It has been learnt that BSC and Six Sigma work independently from each other. BSC translates corporate strategy into actions that help to achieve the strategy. Six Sigma aims to solve the problem of poor performance by closely looking at the root cause of performance problem. In this case Six Sigma tries to minimise the errors and reduce other causes of defects in business processes. However, ‘these frameworks are complementary and if used together they offer huge potential value.’ (Michael E. Nagel). BSC and Six Sigma when used together can deliver great and unexpected business performance (Alastair Horn 2006) . Nagel justifies his idea by clarifying that ‘BSC and Six Sigma are complementary because the former provides the strategic context for targeted improvement initiatives and the latter is a business improvement approach that solve a myriad of performance issues.’ To make the difference more clearly, Nagel stated that, unlike Six Sigma, BSC is not a solution for closing specific strategic performance shortfalls. He then concluded that BSC describes the strategy for creating value and aligns resources to ensure the strategy is successfully executed. Six Sigma executes the strategy by using data and process improvement tools.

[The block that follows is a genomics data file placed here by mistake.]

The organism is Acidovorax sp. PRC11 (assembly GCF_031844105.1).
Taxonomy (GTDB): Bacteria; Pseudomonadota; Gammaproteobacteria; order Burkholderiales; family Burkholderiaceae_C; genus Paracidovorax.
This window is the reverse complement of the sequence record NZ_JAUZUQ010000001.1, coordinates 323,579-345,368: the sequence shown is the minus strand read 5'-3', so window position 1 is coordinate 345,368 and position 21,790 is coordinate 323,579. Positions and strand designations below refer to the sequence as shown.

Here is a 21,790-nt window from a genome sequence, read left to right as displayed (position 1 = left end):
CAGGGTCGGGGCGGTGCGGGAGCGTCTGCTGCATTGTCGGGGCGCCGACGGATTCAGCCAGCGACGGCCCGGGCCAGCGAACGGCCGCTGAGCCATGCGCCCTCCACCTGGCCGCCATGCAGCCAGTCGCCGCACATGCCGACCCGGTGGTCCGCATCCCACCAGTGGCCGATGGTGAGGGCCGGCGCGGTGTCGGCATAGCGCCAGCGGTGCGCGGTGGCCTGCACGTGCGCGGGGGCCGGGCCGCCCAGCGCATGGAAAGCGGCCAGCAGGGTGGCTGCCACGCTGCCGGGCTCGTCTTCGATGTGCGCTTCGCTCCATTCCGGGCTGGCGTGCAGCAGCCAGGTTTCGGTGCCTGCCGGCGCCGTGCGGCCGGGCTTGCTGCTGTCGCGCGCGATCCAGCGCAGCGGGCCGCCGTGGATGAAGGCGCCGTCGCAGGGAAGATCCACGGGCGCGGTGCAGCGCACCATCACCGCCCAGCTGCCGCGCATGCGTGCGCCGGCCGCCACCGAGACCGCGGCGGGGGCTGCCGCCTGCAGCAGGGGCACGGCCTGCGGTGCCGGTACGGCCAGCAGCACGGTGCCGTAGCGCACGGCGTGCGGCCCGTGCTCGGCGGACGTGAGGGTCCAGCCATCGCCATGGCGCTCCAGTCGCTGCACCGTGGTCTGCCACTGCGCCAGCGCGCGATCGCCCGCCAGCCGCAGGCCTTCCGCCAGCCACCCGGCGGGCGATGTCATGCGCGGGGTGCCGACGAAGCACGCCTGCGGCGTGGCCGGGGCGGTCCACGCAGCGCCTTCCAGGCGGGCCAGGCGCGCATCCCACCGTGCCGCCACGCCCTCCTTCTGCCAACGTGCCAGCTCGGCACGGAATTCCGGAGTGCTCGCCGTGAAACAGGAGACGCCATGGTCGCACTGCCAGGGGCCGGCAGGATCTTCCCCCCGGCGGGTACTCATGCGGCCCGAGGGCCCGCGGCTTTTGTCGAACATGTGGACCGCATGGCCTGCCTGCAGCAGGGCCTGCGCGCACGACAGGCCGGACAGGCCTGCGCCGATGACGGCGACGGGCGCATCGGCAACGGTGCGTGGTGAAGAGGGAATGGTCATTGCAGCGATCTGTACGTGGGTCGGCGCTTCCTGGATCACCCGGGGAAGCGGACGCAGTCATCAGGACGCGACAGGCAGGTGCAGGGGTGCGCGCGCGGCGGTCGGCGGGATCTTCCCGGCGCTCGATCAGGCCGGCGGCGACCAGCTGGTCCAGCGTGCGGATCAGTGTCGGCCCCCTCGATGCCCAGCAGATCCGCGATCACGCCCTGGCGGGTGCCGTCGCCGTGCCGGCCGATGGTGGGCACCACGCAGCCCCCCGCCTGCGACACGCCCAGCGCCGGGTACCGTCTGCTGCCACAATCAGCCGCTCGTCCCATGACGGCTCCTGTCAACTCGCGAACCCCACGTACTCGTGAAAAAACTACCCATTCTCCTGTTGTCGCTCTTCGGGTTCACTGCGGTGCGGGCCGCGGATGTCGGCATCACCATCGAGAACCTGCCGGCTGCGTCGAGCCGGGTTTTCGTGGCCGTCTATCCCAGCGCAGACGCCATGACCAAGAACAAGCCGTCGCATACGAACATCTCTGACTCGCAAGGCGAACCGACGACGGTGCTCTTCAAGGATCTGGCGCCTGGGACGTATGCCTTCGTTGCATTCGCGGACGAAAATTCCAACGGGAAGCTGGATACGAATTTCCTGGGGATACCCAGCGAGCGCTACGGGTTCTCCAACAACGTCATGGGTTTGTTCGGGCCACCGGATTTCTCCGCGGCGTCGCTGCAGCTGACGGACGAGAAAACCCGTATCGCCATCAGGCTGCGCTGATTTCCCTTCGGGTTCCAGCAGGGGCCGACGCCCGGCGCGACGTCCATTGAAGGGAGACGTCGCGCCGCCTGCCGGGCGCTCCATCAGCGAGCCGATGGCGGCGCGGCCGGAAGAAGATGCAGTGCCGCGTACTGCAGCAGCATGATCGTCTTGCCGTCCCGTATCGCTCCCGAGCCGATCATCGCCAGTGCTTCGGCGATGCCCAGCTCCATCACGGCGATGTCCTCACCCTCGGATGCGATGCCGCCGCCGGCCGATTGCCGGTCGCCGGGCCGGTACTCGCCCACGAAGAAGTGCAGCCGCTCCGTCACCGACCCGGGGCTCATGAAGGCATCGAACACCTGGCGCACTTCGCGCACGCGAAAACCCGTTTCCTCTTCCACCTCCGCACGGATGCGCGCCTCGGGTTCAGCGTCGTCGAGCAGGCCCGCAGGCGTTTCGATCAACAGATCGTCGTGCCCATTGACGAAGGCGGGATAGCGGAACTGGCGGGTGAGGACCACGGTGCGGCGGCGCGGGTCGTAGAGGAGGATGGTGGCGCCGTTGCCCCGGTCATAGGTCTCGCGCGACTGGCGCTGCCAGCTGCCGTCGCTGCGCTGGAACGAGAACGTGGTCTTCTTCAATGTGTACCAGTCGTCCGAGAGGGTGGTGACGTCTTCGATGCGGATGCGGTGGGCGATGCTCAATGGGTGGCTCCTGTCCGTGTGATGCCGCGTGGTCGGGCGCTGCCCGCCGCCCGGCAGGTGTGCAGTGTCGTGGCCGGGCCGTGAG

It has been learnt that both BSC and Six Sigma strive for good performance through fixing up the performance gaps. In a clear manner a corporation may choose to implement any of the frameworks but the use of both the approaches would result to high performance according to the way each of them works. Rephrasing Horn, Six Sigma focuses on the best processes that organisation may adopt to improve its performance of products and processes on a continuous basis. while BSC focuses on performance management that translates strategy into executions.
In explaining how both BSC and Six Sigma can work together, Henry Killackey (2008) speaks his idea that it is a very common practice to label organisation performance matrix in the BSC with red ( poor performance), yellow ( mixed results),and green ( excellent). If the organisation implements Six Sigma approach then the red ratings alert Six Sigma practitioners the areas which need immediate attention so that they can figure out ways of reversing the poor situation. In simple words, we may say that BSC serves as a communication tool for Six Sigma professionals. It has been learnt that BSC prompts weak and bad performing areas for Six Sigma professionals to act upon.